Detroit -- They wore red and they skated beneath rows and rows of banners. But these are not the Red Wings you know, quite literally.
They have a lot of work ahead, more than they realized, and it's becoming obvious with every weak rush, every turnover, every injury. It's hard to find a recognizable face or a familiar pace these days, and it might take a while to get any better.
This was a home opener with a nice start, a feisty finish and little in between. The Stars beat the Wings, 2-1, Tuesday night, and the sellout crowd at Joe Louis Arena didn't have much to cheer about. Hmm. Maybe that's the genius of the Wings' half-off deal on draught beer, one of several attempts to win fans back. Welcome them home, then pickle them into patience.
Sorry, but that's all the Wings can do right now, pushing forward without their usual assortment of stars, not to mention eight players sidelined with ailments ranging from groin pulls to flu. They're 1-2 and have been outshot and outhit, and sometimes have no idea what to do with the puck.
No D in the D
The Wings are 0-for-15 on the power play, and in their first three efforts against the Stars, they collected precisely one shot. Dallas had four short-handed shots and several prime chances. Jimmy Howard kept it close with an outstanding effort, and he'll have to do a lot more of that with Detroit's leaky, inexperienced (and occasionally awful) defense.
"It didn't look like we had zip," Mike Babcock said. "I thought the power play was terrible. We passed it around and passed it around. One thing is, when we had Nick (Lidstrom) and Homer (Tomas Holmstrom), one shot the puck and the other was at the net all the time. We'll get it fixed."
They don't have much time to get it fixed. Injuries are a reality in the lockout-shortened season, and there's no time to lament missed chances. Rookie Damien Brunner is providing a spark, and the Wings need more from others. He scored with 3.4 seconds left in this one, after tallying a dazzling winner in the shootout in Columbus the night before.
Against Dallas goalie Kari Lehtonen, the Wings didn't generate nearly enough. Valterri Filppula clanked a puck off the post and Henrik Zetterberg narrowly missed numerous times, leading a late charge as the Wings outshot the Stars, 20-6, in the third period.
"We were forcing plays, one and done all the time," Zetterberg said of the power play. "We think too much instead of working for second chances."
Right now, the Wings are struggling to do more with fewer bodies. It will help when Darren Helm, Todd Bertuzzi, Mikael Samuelsson and Jonathan Ericsson return, some as soon as Friday night. Depth up front was supposed to be their strength, but we haven't seen it yet. Gaping uncertainty on defense was supposed to be their weakness, and we've seen that.
How stark is the current reality? Before the game, the Wings honored the newly retired Holmstrom, who spent 15 seasons tipping in goals and causing net-front mayhem. He wasn't a star but he was an invaluable element on loaded teams — and he played on the fourth line.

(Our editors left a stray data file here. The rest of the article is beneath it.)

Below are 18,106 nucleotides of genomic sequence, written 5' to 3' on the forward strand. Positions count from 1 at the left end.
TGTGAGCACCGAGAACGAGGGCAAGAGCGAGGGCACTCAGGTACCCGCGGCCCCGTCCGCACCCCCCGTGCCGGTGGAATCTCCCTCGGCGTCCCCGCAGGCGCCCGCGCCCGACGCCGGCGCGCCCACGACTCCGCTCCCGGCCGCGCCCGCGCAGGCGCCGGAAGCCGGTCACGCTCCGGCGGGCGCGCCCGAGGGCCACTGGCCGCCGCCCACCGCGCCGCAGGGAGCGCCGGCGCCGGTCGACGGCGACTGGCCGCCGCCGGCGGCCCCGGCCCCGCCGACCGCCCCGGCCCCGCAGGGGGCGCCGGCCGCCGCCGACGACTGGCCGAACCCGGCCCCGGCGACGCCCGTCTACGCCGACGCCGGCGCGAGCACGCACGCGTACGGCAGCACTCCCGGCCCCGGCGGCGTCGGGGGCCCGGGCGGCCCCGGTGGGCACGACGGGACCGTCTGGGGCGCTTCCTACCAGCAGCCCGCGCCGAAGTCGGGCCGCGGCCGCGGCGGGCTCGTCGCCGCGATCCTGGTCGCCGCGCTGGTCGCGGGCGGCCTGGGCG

These days, the Wings are lucky if they can cobble together two lines.
Pavel Datsyuk is a creative force but he needs to be an offensive force with the absence of scoring options. Same with Zetterberg and Johan Franzen. If the Wings are to survive this season with playoff streaks and dignity intact, their best players have to be great, because more great players aren't on the way.
In fact, the Wings had to use two defensemen — Brian Lashoff and Kent Huskins — who weren't on the roster three days ago. Huskins, 33, woke up as a minor leaguer in Norfolk, Va., Tuesday morning, then got the call and caught a flight to Detroit. Then he gobbled down some pasta and gobbled up 15 decent minutes of ice time.
Some admirable efforts, but you can't win with a roster full of grinders and role players. As tenacious as Holmstrom was, the Wings would not have won four Stanley Cups if he was forced to be a heavy-minutes guy. Fans love the fighting spirit of Jordin Tootoo, and they should, but they miss some scoring spirit.
I think the Datsyuk-Zetterberg-Brunner line could be very productive, and that's where the Wings pin a lot of their hope. Helm's return should provide a speedy boost. This isn't all on that shattered defensive corps, either. The forwards have to be more responsible, with the Wings giving up way too many breakaways.
Lidstrom is not walking through that locker room door. Neither is Holmstrom or Brad Stuart. This was the Wings' third game in four nights, and while the arena was mostly full, there wasn't much for the fans to buzz about.
"I'm disappointed we couldn't get it done for our fans," Babcock said.
"We're a team in flux, as everybody knows, but we're gonna get better. We'll be just fine."
They'll have to get considerably better to reach the fine stage. And as everybody knows in this truncated season, there isn't much time to get it done.
Pavel Datsyuk, here keeping the puck away from Jordie Benn, provides the Red Wings with some much-needed skill on a suddenly ordinary roster. He had an assist on the Red Wings’ goal. / David Guralnick/Detroit News
More Bob Wojnowski
- Wings one win away from once-implausible feat
- The time is now for Red Wings; goalie Jimmy Howard could hold key
- Red Wings hitting Blackhawks like they mean it, grab series lead
- Once-grizzled Wings proving youth is served in postseason
- After a little rest, don’t count Red Wings out yet
- Red Wings goalie Jimmy Howard is up for the challenge against Blackhawks
- Red Wings' steely resolve belies their youth; Blackhawks up next